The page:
Saturday, April 9, 2011

7 1st 5 Pages Workshop - April, Entry #4 Rev 1

Young Adult -- Lisa Marie Basso

Darkness swallowed the too-real dream and I awoke to a scream ripping from my chest. My heart pounded against every angle of my chest, the sound reaching a crescendo as my doorknob pinged off the crumbling lath and plaster wall. A dark figure smelling faintly of pears and honey tip-toed to my bedside.

I fought the instinctual urge to reach beneath my pillows and unsheathe my katana. Nearly three months here and I still hadn’t fully allowed myself to feel safe.

A weight lighter than a sack of potatoes sat beside me on the bed. The lamp on the nightstand clicked on, bathing the room in soft yellow light. “You’ve had some bad dreams before but that one…it sounded bad.”

My breath still hitched in short gasps. I looked up at my roommate, Taylor. Metal shined from her right nostril and just above the right corner of her lip as her piercings stole light from the lamp. “It’s fine,” I said in place of I’m fine, and avoided her gaze, scolding myself for coming even that close to cutting her in half.

“Want to talk about it?”

I shook my head. Nothing had ever felt so real. Or so threatening. It was like I hadn’t truly lived yet, hadn’t felt anything before the grit of that dream. Something stung my eyes, but it couldn’t be tears. I couldn’t remember the last time I’d cried. At my previous home doing so was forbidden.

“You’re wringing wet,” Taylor said after sweeping my dark bangs aside. “And not in the good way.” She wiped her hand on her too-short pink sleep shorts.

I tucked what I could of my almost chin length hair back behind my ear and swiped at my forehead with the back of my hand. Sweat not only dripped from my brow, it trickled down the back of my neck and seemed to cover every inch my skin. The images from the dream came again, flowing like a faucet with broken knobs.

Chained to a chair. In the dream I had felt the cold metal biting into my wrists. With my eyes open and Tay by my side, I sank back in, reliving ever moment.

My thoughts bounced recklessly from place to place, not stopping anywhere for too long. It was the waiting that burdened my mind, frayed the edges of my ragged nails, and chewed tiny pieces of flesh from my bottom lip, causing it to crack and bleed. The Council of the Supernatural had convened seventy-four hours ago. A decision regarding the accidental death of an innocent mortal should have already been reached.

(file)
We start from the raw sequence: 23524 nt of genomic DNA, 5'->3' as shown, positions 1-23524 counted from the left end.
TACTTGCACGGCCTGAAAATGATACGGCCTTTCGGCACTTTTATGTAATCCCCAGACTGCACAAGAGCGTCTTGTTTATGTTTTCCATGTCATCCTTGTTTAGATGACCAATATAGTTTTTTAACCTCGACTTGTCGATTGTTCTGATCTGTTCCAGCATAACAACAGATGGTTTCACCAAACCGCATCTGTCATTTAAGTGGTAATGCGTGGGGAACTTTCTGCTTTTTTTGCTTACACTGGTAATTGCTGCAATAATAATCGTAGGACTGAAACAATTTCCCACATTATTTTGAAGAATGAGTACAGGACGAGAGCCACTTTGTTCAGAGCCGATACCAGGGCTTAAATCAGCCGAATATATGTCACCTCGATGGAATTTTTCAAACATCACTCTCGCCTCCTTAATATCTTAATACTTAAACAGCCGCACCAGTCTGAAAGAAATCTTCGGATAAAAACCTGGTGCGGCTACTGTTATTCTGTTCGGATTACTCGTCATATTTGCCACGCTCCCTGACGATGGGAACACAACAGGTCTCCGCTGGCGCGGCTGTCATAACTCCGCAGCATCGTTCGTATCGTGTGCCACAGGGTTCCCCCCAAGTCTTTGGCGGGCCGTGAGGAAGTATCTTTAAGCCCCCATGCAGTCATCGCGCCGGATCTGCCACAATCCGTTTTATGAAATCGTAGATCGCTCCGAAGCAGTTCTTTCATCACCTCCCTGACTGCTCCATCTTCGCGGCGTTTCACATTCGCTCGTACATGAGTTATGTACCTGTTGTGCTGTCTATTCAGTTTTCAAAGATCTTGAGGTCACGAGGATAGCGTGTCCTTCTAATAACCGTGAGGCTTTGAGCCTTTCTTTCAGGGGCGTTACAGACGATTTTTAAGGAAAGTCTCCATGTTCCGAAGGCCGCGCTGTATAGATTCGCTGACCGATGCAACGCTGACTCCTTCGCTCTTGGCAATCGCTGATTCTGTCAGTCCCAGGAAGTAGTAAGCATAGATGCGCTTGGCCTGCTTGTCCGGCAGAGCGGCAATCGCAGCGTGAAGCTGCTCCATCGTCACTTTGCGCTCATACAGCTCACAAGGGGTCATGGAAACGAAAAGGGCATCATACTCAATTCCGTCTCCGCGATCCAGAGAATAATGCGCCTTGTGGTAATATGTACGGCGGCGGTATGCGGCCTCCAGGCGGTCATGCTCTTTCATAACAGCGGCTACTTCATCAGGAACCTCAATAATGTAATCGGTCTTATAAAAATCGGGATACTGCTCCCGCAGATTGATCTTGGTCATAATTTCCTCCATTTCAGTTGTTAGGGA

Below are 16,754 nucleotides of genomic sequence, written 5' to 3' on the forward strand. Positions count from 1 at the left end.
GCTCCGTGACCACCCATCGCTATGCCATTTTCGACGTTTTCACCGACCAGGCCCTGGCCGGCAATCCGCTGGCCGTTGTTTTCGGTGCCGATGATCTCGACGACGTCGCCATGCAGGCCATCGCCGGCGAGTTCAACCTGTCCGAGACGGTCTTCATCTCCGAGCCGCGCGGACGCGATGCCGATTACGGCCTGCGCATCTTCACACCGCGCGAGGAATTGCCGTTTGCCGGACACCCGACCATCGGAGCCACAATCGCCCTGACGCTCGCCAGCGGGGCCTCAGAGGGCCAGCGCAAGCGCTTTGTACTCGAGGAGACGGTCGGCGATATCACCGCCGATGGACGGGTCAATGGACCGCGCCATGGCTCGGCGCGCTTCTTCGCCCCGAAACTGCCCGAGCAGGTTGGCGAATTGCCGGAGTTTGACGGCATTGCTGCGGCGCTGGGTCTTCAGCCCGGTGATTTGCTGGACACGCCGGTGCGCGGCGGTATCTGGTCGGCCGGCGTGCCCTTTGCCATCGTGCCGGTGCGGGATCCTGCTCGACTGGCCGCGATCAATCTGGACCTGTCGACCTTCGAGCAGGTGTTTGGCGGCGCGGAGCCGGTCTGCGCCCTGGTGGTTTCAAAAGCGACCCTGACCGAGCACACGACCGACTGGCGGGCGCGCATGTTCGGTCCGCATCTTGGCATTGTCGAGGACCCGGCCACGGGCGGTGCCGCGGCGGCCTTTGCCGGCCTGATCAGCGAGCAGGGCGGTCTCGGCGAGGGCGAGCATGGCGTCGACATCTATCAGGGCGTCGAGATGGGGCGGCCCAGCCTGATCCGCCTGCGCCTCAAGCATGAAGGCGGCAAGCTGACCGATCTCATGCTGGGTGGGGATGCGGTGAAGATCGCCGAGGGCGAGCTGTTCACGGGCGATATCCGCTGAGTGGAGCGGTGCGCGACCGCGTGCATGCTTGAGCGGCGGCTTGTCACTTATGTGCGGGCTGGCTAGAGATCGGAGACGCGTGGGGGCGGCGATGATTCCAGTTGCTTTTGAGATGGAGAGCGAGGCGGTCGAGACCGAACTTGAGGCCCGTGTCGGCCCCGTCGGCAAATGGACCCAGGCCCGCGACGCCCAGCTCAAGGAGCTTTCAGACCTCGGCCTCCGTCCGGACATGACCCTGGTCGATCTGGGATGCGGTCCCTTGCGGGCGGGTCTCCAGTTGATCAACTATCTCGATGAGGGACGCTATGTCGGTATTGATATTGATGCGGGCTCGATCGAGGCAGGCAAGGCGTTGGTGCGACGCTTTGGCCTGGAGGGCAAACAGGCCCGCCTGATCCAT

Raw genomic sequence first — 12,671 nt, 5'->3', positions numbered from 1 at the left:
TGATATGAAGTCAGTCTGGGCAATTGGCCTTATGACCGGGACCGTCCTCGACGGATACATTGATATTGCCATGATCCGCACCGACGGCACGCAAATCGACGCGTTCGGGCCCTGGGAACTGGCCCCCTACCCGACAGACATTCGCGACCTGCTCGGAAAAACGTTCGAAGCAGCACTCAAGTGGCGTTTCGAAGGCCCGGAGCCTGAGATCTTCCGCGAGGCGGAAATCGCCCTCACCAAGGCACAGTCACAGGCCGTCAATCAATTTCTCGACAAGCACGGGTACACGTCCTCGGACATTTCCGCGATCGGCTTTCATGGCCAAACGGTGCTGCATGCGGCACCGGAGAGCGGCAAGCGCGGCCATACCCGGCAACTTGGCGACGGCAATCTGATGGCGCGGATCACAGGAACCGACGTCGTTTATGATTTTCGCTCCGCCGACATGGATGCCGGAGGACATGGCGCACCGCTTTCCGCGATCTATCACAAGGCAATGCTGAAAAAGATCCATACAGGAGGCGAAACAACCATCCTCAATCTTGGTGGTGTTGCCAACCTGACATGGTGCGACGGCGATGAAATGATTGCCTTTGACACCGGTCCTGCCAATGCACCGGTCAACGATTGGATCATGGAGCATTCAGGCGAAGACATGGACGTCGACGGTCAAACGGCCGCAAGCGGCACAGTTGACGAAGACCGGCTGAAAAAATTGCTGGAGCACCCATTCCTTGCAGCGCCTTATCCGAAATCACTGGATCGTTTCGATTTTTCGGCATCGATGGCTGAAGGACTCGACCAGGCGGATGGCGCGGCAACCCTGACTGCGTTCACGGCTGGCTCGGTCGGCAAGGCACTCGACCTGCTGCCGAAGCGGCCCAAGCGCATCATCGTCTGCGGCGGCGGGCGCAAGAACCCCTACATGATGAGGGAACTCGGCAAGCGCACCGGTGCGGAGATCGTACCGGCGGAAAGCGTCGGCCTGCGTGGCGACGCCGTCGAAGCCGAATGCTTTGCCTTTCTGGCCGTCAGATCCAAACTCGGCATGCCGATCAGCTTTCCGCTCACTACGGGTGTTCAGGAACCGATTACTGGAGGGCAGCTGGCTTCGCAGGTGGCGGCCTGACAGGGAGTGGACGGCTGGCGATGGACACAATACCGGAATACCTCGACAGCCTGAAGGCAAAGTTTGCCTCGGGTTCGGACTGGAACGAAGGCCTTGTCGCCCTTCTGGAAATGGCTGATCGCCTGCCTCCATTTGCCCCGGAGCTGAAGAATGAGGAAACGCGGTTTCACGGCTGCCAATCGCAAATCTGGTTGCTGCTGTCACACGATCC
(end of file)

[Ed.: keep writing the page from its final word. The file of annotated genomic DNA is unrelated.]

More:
The mahogany grandfather clock chimed away down the hall.

I bounced my legs beneath the table anxiously.

The silver haired man sitting across from me opened his reptile-like eyes. With movements too fast for my eyes to track, he rose and appeared before the fire place. Smoke, rich with the scent of must and earth, drifted up the chimney. One of the logs crackled, sending orange sparks drifting up into the air before petering out, almost as if caught in chains of its own. Placing his long fingers against the chiseled rock hearth, Reptile Eyes leaned forward warming his leathery face.

My hand circled clockwise beneath the table as I vividly imagined twirling it in his waist-length hair then thrusting him into the very fire he stood before. The chains around my wrists jingled, giving me away.

“It won’t be very much longer, Skya. Please, try to relax. Patience is something we have come to expect from a young lady such as yourself.” With a gust of wind and a blur of fabric he appeared across the table, leaning into the old wood, his long garb hurrying to catch up. “After all, it does take patience to learn all the secrets you know, but what of your partner, how has he come to control the elements the way he does?”

So this wasn’t just a waiting room. Divide and conquer. That was their strategy.

I pressed my lips together to keep them ironclad, but as his long fingers beckoned to me, my resistance slipped and I began singing Devlin’s secrets. “He much like I, was taught by a skilled practitioner. His master followed in my master’s teachings.”

“Darius,” he hissed.

Hearing the name of my former master—and top dog on my shit list—stirred feelings I had long since locked away for the safety of those around me.

Magic. He had to be using magic. I’d never cracked before, and I’d been Darius’ spy for years.

A swarm of panic attacked me and I fought the chains, desperate to touch the amulet dangling from my neck. Unable to reach it, the panic rocketed up my spine. I tugged the chains, fingers begging for the calm the amulet brought, but the red stone remained just out of reach.

Why was I so determined to touch it?

“Please, you have to unchain me!” My voice sounded strange. I’d never heard myself… plead before.

Reptile Eyes faltered. From the look on his face we both felt the powerful force coming, disrupting the uncanny clutch The Council had over everything inside in this place. It only took a moment from when the door splintered, but in that moment, hell found me.